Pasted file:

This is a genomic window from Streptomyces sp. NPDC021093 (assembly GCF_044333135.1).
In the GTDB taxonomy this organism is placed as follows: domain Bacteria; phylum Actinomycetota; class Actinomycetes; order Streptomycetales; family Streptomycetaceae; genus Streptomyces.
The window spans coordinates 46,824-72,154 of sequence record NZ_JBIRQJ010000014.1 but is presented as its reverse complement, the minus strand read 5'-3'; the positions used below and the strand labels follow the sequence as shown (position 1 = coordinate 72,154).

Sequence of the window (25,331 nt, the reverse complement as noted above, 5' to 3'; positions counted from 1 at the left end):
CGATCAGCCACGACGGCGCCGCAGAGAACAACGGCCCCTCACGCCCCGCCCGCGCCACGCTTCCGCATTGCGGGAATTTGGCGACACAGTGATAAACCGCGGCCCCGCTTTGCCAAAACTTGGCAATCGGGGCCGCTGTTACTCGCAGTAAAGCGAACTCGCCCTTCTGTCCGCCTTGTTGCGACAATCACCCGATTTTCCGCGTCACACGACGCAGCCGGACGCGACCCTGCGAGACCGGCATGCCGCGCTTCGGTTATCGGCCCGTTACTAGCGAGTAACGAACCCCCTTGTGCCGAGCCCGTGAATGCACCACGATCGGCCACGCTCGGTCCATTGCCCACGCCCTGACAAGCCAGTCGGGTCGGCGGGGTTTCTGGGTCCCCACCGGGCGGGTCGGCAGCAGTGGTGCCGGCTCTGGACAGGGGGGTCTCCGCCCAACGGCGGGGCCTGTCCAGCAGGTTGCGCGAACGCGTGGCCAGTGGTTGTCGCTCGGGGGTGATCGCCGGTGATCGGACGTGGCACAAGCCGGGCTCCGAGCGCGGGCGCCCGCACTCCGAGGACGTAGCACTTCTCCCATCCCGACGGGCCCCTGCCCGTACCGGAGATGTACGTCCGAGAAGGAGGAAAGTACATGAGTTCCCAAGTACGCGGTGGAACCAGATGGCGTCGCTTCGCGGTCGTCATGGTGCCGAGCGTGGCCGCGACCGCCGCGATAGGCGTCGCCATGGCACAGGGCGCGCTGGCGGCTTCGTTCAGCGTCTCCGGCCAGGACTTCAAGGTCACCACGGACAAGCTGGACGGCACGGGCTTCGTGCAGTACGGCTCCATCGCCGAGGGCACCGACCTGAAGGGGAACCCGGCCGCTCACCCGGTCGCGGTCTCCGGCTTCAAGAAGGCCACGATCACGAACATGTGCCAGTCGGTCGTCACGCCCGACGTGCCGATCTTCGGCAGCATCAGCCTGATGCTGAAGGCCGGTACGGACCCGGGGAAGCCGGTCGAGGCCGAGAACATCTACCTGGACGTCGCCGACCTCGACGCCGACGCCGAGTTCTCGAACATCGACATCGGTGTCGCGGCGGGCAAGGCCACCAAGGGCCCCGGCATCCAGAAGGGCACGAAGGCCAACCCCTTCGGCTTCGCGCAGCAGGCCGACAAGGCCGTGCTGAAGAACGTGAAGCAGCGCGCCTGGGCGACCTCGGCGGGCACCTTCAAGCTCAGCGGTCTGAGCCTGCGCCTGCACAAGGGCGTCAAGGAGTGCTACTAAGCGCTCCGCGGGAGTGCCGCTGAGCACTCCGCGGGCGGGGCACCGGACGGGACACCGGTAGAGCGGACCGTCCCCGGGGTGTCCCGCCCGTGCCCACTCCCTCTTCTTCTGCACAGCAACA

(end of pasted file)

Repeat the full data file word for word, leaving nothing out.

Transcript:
This is a genomic window from Streptomyces sp. NPDC021093 (assembly GCF_044333135.1).
In the GTDB taxonomy this organism is placed as follows: domain Bacteria; phylum Actinomycetota; class Actinomycetes; order Streptomycetales; family Streptomycetaceae; genus Streptomyces.
The window spans coordinates 46,824-72,154 of sequence record NZ_JBIRQJ010000014.1 but is presented as its reverse complement, the minus strand read 5'-3'; the positions used below and the strand labels follow the sequence as shown (position 1 = coordinate 72,154).

Sequence of the window (25,331 nt, the reverse complement as noted above, 5' to 3'; positions counted from 1 at the left end):
CGATCAGCCACGACGGCGCCGCAGAGAACAACGGCCCCTCACGCCCCGCCCGCGCCACGCTTCCGCATTGCGGGAATTTGGCGACACAGTGATAAACCGCGGCCCCGCTTTGCCAAAACTTGGCAATCGGGGCCGCTGTTACTCGCAGTAAAGCGAACTCGCCCTTCTGTCCGCCTTGTTGCGACAATCACCCGATTTTCCGCGTCACACGACGCAGCCGGACGCGACCCTGCGAGACCGGCATGCCGCGCTTCGGTTATCGGCCCGTTACTAGCGAGTAACGAACCCCCTTGTGCCGAGCCCGTGAATGCACCACGATCGGCCACGCTCGGTCCATTGCCCACGCCCTGACAAGCCAGTCGGGTCGGCGGGGTTTCTGGGTCCCCACCGGGCGGGTCGGCAGCAGTGGTGCCGGCTCTGGACAGGGGGGTCTCCGCCCAACGGCGGGGCCTGTCCAGCAGGTTGCGCGAACGCGTGGCCAGTGGTTGTCGCTCGGGGGTGATCGCCGGTGATCGGACGTGGCACAAGCCGGGCTCCGAGCGCGGGCGCCCGCACTCCGAGGACGTAGCACTTCTCCCATCCCGACGGGCCCCTGCCCGTACCGGAGATGTACGTCCGAGAAGGAGGAAAGTACATGAGTTCCCAAGTACGCGGTGGAACCAGATGGCGTCGCTTCGCGGTCGTCATGGTGCCGAGCGTGGCCGCGACCGCCGCGATAGGCGTCGCCATGGCACAGGGCGCGCTGGCGGCTTCGTTCAGCGTCTCCGGCCAGGACTTCAAGGTCACCACGGACAAGCTGGACGGCACGGGCTTCGTGCAGTACGGCTCCATCGCCGAGGGCACCGACCTGAAGGGGAACCCGGCCGCTCACCCGGTCGCGGTCTCCGGCTTCAAGAAGGCCACGATCACGAACATGTGCCAGTCGGTCGTCACGCCCGACGTGCCGATCTTCGGCAGCATCAGCCTGATGCTGAAGGCCGGTACGGACCCGGGGAAGCCGGTCGAGGCCGAGAACATCTACCTGGACGTCGCCGACCTCGACGCCGACGCCGAGTTCTCGAACATCGACATCGGTGTCGCGGCGGGCAAGGCCACCAAGGGCCCCGGCATCCAGAAGGGCACGAAGGCCAACCCCTTCGGCTTCGCGCAGCAGGCCGACAAGGCCGTGCTGAAGAACGTGAAGCAGCGCGCCTGGGCGACCTCGGCGGGCACCTTCAAGCTCAGCGGTCTGAGCCTGCGCCTGCACAAGGGCGTCAAGGAGTGCTACTAAGCGCTCCGCGGGAGTGCCGCTGAGCACTCCGCGGGCGGGGCACCGGACGGGACACCGGTAGAGCGGACCGTCCCCGGGGTGTCCCGCCCGTGCCCACTCCCTCTTCTTCTGCACAGCAACA